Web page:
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Brain drain, social gap put China's top academic test at stake
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Sporting a stylish dress and with her hair permed straight, Luo Yan is dressed up in order to appear sophisticated enough for a job, most likely a hotel hostess or shop assistant in Chongqing's city proper.

The girl's soft voice trails off to a whisper and her eyes become misty at the mention of the national college admission test that will start on Sunday.

"I'm not dumb. I never flunked any test before."

Her confidence was shattered two months ago by an admission test at a local vocational school.

The test was full of "bizarre" questions, including how to tell two people's relations by looking at how close they stand to each other during their conversation and the meaning of all the marks and symbols on snack wrappings.

Luo, born to a peasant's family in the suburbs of Chongqing, never even saw a snack wrapper in her life and the teachers at her countryside school never taught her any communication skills. With little access to the wide world outside her rural town, textbook knowledge was all that she knew would appear on test papers.

Frustrated by the failure, Luo weighed the pros and cons of a college education and decided she should quit.

"Even if I take the national test and enter college, the high tuition would be a heavy burden on my family. At the end of four years, I might not even find a job."

The minimum tuition for a Chinese college is 5,000 yuan (714 U.S. dollars) a year, higher than the 4,861 yuan of net per capita income for the rural population in 2008.

Luo decided her best chance was to find a job now and help her parents support her younger brother through college.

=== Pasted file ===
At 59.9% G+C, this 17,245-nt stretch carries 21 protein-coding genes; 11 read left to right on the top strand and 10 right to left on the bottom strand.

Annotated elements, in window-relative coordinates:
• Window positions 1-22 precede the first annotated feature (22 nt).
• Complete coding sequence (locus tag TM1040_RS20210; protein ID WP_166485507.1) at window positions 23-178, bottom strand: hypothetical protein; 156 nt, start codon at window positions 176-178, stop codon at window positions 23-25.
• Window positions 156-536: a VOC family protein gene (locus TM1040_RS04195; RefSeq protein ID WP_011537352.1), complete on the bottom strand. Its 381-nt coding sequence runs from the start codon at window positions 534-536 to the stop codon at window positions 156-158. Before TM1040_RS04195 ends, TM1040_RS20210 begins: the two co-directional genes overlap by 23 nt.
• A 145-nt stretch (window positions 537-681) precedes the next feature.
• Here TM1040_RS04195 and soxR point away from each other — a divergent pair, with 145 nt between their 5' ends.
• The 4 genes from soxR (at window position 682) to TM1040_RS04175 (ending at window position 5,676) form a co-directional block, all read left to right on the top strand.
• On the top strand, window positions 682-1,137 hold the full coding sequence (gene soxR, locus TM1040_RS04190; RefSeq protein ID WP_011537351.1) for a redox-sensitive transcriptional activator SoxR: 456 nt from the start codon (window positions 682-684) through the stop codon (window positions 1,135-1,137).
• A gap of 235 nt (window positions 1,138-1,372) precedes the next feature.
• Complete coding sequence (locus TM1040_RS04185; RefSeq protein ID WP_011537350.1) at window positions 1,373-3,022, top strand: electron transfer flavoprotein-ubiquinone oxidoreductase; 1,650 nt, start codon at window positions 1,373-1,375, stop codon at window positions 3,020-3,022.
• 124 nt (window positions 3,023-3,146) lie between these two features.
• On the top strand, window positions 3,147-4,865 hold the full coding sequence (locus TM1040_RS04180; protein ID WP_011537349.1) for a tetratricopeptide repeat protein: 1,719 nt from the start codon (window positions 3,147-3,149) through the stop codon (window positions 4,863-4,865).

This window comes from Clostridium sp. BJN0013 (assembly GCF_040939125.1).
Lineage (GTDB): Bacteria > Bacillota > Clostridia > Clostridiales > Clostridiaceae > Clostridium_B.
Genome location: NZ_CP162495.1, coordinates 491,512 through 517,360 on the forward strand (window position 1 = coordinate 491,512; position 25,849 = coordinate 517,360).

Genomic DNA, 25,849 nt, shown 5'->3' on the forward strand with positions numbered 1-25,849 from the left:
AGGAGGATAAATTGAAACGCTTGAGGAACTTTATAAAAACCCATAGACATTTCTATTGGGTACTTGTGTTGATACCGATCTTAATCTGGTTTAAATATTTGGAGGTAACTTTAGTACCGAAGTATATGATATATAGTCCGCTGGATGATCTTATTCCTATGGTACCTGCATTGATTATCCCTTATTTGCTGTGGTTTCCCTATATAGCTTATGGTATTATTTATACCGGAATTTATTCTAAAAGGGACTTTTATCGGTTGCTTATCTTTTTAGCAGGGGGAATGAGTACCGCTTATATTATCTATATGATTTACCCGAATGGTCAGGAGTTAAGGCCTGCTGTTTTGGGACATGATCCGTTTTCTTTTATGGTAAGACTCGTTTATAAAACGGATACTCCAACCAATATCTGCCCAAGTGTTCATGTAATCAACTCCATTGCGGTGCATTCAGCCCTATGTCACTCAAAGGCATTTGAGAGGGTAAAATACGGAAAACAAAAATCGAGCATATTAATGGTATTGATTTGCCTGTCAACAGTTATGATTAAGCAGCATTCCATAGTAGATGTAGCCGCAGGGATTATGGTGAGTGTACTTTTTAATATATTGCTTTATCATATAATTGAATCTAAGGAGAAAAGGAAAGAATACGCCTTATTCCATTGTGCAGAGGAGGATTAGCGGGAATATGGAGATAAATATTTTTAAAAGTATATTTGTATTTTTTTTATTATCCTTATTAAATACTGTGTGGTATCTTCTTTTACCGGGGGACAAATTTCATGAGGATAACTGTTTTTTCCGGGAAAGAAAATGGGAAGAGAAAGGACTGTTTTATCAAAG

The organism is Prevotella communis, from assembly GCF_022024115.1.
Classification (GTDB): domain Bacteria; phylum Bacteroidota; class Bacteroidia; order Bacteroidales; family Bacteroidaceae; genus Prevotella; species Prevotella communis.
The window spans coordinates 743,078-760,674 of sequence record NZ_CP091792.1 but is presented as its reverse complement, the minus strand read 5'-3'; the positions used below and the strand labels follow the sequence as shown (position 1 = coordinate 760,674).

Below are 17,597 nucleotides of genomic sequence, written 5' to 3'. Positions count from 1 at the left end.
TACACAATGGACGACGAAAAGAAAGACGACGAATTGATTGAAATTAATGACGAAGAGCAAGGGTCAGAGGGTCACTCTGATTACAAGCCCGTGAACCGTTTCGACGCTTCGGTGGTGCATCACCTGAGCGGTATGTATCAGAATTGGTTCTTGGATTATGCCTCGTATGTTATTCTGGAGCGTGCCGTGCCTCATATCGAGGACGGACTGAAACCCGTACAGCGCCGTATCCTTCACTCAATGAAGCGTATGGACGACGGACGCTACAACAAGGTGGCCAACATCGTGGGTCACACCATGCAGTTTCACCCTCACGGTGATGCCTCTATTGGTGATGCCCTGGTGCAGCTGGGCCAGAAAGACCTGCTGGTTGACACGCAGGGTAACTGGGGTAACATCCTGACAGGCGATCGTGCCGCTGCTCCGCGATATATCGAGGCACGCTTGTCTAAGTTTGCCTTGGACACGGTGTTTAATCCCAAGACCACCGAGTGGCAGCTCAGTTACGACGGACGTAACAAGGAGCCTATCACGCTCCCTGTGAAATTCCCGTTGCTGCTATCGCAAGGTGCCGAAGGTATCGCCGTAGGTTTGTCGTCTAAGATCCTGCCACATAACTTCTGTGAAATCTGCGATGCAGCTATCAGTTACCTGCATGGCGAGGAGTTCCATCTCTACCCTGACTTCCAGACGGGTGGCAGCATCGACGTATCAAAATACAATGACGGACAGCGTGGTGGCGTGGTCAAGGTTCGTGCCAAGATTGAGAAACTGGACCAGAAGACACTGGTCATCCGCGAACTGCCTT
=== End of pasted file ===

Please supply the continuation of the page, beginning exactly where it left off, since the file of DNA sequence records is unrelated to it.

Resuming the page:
While poverty and seclusion have forced at least 10,000 students in Chongqing to quit this year's matriculation at the last moment, some of their city peers are hoping to enter top schools in the United States.

A two-hour bus ride away from Luo's village, the half-empty classrooms of the city's best senior high school, Bashu Secondary School, seem to challenge the authority of the country's top test, which, for many, is the test of their lives.

"Twenty-nine students in my class have been admitted to American schools," said English teacher Yu Ying. "They have quit school and are applying for visas."

The municipal education department said at least 300 graduates from Chongqing's public schools alone have quit the college admission test in order to study abroad.

The same brain drain has been reported at some schools in Beijing. At New Channel, a privately-run English training center, at least 30 students from Beijing's best senior high schools are preparing for the Scholastic Assessment Test (SAT), hoping to enter an American university.

Most of them get financial and spiritual support from their parents, often well-educated government employees, professors or business executives, some of whom studied abroad themselves.

Unlike Luo Yan, these students have quit the test in a most cheerful way.

Incomplete statistics provided by Beijing's education authority showed at least 3,000 middle school graduates were admitted to American universities last year.

The Ministry of Education confirmed on Tuesday the number of candidates for this year's matriculation was down by 3.8 percent, the first drop in seven years.

It said the drop as a good omen for the 10.2 million candidates, who would be competing for 6.29 million seats -- four percent more than last year.

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